A teenaged girl who received life-saving heart surgery in North America now shares the Gospel with other Children’s Heart Project patients in Mongolia
The birth of a baby is a joyous occasion, but when Khandaa was born in 1990 her parents’ celebration was short-lived.
Khandaa and her family are from a small town in the deep countryside of Mongolia. Her father, Byambajav, works at a flour factory, and her mother, Erdenechimeg, has a cleaning job at a local school.
Not long after her birth, doctors discover Khandaa had a heart defect. They said the baby would die because surgery was not possible in Mongolia. From that day, Erdenechimeg lived in fear.
“I didn’t worry so much because I was a child, but the person that was worried most was my mother,” Khandaa said. “She was so afraid, and she spent those years in worry and in fear.”Fifteen years later, a doctor working with Children’s Heart Project visited Khandaa’s village. Her family doctor told Erdenechimeg, and she took Khandaa for a screening.
Khandaa was put on a waiting list, and the following year was accepted for surgery in Indiana through Children’s Heart Project. The project regularly brings children with heart defects from developing countries to North America for surgery.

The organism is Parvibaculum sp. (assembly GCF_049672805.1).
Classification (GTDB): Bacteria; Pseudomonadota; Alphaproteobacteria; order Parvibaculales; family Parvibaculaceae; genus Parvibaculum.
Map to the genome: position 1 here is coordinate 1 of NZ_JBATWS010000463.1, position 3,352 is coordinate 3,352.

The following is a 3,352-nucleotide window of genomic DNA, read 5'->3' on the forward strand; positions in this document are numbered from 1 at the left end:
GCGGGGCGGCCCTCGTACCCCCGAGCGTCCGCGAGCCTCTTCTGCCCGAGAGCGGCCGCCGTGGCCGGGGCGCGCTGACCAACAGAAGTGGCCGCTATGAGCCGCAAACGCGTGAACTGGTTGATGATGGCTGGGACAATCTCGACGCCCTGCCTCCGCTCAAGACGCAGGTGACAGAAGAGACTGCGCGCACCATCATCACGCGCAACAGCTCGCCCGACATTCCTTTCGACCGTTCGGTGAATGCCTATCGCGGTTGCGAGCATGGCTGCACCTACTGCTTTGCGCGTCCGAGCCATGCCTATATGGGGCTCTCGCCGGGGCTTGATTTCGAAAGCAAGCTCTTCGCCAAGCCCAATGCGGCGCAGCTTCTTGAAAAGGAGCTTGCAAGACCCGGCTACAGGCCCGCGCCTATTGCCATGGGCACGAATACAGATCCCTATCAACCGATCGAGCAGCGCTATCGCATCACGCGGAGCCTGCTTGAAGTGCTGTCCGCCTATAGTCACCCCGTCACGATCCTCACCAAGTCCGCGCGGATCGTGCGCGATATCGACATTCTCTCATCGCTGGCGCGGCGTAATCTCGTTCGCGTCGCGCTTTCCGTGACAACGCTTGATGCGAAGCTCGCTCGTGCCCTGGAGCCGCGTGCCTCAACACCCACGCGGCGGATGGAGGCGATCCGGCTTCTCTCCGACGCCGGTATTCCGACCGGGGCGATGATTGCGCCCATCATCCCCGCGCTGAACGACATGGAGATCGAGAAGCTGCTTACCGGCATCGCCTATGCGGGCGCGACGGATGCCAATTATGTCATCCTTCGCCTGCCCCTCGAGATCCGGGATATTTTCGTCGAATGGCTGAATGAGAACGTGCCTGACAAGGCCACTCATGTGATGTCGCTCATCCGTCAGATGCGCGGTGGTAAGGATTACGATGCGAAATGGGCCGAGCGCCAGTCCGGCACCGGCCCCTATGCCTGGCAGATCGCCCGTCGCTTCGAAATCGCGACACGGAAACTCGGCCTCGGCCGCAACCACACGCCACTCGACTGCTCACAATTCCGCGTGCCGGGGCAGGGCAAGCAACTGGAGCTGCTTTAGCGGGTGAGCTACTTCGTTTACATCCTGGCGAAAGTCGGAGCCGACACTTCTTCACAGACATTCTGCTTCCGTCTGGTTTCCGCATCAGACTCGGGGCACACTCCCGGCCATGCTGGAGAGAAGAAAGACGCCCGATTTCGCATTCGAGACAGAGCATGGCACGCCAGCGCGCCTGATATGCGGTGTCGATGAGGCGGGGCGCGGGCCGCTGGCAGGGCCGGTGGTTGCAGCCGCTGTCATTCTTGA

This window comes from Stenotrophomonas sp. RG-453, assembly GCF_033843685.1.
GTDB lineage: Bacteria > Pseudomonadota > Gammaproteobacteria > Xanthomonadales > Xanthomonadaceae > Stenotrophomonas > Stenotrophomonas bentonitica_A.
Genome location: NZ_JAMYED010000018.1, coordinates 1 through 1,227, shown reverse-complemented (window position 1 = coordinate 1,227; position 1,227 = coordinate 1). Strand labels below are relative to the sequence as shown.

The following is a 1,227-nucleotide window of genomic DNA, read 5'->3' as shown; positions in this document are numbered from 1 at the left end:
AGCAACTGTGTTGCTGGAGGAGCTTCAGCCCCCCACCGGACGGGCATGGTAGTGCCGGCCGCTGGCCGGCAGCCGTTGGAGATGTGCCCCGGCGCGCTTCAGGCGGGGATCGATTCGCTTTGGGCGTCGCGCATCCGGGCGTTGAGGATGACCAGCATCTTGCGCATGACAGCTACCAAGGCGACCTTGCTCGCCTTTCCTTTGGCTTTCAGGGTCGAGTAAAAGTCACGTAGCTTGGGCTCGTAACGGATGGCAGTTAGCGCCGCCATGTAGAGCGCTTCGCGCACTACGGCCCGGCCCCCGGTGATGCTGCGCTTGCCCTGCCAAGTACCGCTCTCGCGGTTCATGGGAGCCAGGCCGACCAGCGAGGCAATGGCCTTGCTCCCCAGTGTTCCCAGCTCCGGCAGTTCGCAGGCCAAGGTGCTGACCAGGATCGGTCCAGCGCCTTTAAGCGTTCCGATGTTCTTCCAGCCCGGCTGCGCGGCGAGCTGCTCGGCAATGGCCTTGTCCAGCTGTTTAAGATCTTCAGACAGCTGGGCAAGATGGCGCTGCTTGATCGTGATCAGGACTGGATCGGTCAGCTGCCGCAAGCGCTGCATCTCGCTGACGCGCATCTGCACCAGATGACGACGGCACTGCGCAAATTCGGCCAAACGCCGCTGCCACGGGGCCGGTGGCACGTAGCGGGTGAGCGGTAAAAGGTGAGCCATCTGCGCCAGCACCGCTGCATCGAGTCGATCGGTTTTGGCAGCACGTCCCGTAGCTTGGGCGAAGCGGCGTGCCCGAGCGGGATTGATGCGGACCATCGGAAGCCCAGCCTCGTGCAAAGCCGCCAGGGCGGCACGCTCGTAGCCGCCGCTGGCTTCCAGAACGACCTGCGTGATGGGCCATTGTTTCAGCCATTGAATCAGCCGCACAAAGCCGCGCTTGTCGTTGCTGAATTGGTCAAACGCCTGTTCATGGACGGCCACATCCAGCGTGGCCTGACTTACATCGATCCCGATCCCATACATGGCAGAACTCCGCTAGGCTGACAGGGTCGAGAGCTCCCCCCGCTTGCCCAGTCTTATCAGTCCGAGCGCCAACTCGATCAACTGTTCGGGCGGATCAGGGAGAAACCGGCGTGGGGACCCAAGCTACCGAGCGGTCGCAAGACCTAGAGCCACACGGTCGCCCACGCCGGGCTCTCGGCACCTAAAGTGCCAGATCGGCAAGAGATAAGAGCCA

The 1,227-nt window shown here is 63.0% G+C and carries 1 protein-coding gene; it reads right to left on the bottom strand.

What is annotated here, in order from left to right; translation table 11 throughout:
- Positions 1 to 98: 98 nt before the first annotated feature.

“Right after the surgery, when I woke up I felt like I could do anything (but I wasn’t even able to click the call button),” Khandaa said. “Inside my body was so strong even though my body was so weak. This was because it was such a big hurdle I had passed over in my life.”
After Khandaa spent 45 days in the U.S. for surgery and recovery, she returned home. Our staff conducted post-surgery visits to ensure that she continued to heal properly. While in her home, they also encouraged the family to attend church. By the third visit, Khandaa and her sister had found a church nearby.
In 2008, Khandaa graduated from high school and entered the Economical University of Ulaanbaatar. She graduated last year with a degree in accounting. Recently, she began courses in English, and she stays in touch with Children’s Heart Project staff.Three years ago, Children’s Heart Project began hosting Heart Camps in Mongolia. The camps are a place where former patients can come together to fellowship and learn more about Jesus Christ. While at the first camp, Khandaa accepted Christ after going through “The Greatest Journey,” a discipleship program for children.
“When I think back, I realize it was God’s plan for me to wait to have surgery in the states,” Khandaa said. “I heard about Jesus, but I had never believed in Him. But now I know Him.”
In 2012, Khandaa became a leader in training at Heart Camp and mentored younger girls in their relationship with Christ. When camps started this year, Khandaa became a full counselor.“(Many of) our kids are small and they do not know what is wrong or what is
right, but I am sure in their lives they will come to a point of decision,” Khandaa said. “One day they will come to a point of choosing what is true. All our hard work is for when they come to that point.
“We want them to choose Jesus. I am very happy to be a part of that work. It is not only about having fun or having a good time together. It is preparation for them to have God in their lives.”